It is often argued that black beauties often don’t receive the right recognition for their stunning features. In the same way, society may choose to celebrate beauty features of a black model, as it is truly hard to argue against the genuine beauty of a tall frame, voluptuous curves, gorgeous naturally curly hair and chocolate-like skin. Social media has taught many that these features, aren’t something to look away from and give yet another fashion brand a single reason to deny any black model their professional cooperation.

And while it’s still undeniable that as a society, we have a long way to go in terms of achieving a diverse environment in terms of job opportunities, social media is helping this fight gain a huge momentum which is bound to educate and encourage further, making sure there is little to no room left for prejudice and discrimination.


” Brands like Fenty Beauty and Christian Siriano are dishing out more opportunities for black models to appear in campaigns and on runways, while OG supermodels like Naomi Campbell and Beverly Johnson continue to speak up for inclusion. Thanks to this work, it looks like the melanin moment will turn into a permanent movement. We still have a long way to go before these industries can be considered truly inclusive, but the progress that’s being made makes the future so exciting! “

(Battle, 2018)

Some may argue that people in the fashion industry are free to hold preferences over which models they hire and while that may be true, we cannot deny the negative message this sends to our youth as well as the businesses globally. Instead of encouraging exclusiveness and racially rather homogeneous work environment, we should stand for inclusiveness and fair treatment that guarantee a positive change, even if it may be gradual and take greater effort.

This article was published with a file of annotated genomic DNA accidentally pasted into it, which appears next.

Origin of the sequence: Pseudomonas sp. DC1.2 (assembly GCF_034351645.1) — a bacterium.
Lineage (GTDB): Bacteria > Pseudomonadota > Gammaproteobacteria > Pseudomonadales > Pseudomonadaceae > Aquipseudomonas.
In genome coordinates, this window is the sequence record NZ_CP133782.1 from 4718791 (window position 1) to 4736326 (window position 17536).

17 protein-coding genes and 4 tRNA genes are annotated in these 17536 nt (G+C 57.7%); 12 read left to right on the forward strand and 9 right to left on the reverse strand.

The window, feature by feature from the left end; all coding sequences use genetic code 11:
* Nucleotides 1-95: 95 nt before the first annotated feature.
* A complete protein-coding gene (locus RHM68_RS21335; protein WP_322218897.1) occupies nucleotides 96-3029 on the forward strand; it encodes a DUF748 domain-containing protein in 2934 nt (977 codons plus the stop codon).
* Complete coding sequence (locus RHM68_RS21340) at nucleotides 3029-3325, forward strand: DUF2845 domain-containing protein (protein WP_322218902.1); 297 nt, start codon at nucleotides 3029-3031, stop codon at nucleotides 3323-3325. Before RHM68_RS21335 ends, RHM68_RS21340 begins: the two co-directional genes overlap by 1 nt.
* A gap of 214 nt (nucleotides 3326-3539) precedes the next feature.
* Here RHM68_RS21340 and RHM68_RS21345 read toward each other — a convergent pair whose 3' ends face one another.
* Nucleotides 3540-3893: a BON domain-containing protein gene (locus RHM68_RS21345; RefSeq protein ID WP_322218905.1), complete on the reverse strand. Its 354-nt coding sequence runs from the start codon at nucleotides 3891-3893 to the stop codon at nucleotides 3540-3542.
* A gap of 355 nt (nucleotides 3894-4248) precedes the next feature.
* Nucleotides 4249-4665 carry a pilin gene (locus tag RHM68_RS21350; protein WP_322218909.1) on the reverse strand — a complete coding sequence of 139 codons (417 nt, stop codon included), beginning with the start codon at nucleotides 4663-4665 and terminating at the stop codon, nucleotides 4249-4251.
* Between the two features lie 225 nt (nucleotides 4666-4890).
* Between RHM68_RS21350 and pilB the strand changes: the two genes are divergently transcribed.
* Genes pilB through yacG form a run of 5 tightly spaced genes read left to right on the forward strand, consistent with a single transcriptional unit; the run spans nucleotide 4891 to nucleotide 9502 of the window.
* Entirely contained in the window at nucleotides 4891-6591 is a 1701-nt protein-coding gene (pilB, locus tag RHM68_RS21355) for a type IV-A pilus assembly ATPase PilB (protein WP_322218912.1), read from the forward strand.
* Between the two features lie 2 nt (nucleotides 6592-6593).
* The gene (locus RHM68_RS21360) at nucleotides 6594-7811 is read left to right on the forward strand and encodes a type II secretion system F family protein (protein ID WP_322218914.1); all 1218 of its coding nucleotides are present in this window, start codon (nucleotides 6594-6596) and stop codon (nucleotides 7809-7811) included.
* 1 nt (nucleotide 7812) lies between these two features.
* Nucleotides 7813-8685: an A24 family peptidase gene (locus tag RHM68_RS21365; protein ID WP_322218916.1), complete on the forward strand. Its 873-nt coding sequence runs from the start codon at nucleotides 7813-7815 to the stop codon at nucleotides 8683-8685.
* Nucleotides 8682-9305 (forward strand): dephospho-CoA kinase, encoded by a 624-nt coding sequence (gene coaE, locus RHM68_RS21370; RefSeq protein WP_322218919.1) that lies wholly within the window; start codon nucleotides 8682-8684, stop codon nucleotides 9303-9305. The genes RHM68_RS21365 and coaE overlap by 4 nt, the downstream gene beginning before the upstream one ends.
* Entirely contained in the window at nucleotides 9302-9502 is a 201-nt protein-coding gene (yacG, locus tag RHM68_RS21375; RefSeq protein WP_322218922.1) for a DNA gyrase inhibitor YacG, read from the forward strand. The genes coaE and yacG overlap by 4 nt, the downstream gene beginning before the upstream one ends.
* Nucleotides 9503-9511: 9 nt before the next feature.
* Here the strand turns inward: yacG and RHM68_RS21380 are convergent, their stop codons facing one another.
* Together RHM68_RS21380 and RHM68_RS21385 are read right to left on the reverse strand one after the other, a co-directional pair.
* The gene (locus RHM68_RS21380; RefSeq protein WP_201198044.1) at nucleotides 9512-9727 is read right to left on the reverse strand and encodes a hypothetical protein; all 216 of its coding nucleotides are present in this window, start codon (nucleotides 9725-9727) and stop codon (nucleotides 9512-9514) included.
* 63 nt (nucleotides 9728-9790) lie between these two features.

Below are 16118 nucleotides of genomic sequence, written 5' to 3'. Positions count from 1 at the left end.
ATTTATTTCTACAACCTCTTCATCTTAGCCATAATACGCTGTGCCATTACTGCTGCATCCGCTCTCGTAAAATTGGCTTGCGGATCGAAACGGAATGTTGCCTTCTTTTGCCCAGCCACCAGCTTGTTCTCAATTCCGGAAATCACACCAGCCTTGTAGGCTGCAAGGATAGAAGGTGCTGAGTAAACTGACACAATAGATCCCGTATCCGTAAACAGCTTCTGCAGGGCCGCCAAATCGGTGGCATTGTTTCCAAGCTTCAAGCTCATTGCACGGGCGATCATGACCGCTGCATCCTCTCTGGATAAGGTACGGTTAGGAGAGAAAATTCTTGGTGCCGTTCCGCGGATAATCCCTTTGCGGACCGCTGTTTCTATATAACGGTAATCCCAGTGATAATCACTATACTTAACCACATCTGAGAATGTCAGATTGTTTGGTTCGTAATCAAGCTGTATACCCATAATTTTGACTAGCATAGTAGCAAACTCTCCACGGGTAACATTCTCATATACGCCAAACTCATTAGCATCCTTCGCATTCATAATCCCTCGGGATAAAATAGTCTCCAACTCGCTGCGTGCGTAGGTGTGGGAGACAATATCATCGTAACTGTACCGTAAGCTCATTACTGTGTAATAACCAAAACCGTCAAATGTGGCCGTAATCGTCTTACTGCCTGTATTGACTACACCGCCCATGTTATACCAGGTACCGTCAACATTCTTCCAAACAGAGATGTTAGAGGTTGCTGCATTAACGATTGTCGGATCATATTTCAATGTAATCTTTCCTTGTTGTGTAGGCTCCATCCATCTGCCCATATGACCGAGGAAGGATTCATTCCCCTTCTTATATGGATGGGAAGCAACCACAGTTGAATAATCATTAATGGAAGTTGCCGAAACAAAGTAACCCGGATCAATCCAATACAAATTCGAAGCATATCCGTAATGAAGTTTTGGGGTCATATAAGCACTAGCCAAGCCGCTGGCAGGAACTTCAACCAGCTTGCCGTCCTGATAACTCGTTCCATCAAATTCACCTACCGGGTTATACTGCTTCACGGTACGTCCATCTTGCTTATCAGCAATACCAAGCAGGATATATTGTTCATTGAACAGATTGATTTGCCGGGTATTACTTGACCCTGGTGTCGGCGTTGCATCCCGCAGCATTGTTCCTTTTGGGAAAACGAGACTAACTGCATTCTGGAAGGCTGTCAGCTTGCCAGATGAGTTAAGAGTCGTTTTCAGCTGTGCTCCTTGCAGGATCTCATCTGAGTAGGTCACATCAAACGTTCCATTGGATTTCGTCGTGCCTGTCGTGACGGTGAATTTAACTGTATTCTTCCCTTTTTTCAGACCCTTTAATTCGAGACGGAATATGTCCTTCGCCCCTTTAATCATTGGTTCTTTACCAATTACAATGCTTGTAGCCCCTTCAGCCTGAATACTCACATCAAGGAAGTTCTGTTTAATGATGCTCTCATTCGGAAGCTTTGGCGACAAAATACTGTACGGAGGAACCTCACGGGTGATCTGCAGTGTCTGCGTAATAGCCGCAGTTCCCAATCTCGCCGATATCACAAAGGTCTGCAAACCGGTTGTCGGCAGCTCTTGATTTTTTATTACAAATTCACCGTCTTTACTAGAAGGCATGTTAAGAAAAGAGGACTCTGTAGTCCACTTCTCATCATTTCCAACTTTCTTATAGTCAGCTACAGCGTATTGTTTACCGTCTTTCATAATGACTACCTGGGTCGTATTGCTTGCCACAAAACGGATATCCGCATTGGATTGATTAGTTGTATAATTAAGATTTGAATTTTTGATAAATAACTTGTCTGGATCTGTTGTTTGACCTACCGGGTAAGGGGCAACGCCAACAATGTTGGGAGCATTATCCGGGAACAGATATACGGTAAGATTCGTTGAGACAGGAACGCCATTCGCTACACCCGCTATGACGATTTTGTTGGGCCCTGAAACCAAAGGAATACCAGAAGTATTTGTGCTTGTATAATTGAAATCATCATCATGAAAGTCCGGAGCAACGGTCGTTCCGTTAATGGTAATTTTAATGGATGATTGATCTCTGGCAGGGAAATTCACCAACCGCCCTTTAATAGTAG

” The containment of black beauty, in all of its variation, has historical roots. In 1786, New Orleans was a melting pot of beauty. Free black women were able to do as they pleased, but the anxiety of white women over this perceived “danger” informed a series of restrictive laws that made up the Edict For Good Government. ” (Jackson, 2017)

Jackson reports on a growing Instagram movement where former Instagram or fashion models are building their careers solid, despite the fashion world’s apparent obsession with ‘white beauty’. She also points out that these models are still very much aware of the racial barriers in the industry but are also very determined to break them by celebrating their skin tone while disregarding all the discriminative and clearly racially-based criticism. During her encounter with ‘The Clermont Twins’, she recalls the girls being very free in expressing themselves through social media, claiming it has given them the ability to boost their careers while also changing how people perceive the concept of black beauty. One of the sisters claimed that they’re not naive about the racial barriers set before them and that it is unfortunately very apparent women of color do not get the same amount of exposure as non-ethnic women do.

 

 

 

 

 

References:

1. Battle, M. (2018). 17 young Black models on the road to supermodel status. Revelist. Retrieved from: http://www.revelist.com/beauty-news-/black-models/12095

2. Jackson, K. (2017). The Black Barbies Of Instagram. The Fader. Retrieved from: http://www.thefader.com/2017/03/02/black-barbies-of-instagram

3. Jamshed, Z. (2016). The ‘Melaniin Goddess’: Meet the model whose skin tone made her a social media sensation. CNN. Retrieved from: https://edition.cnn.com/style/article/khoudia-diop-model-social-media/index.html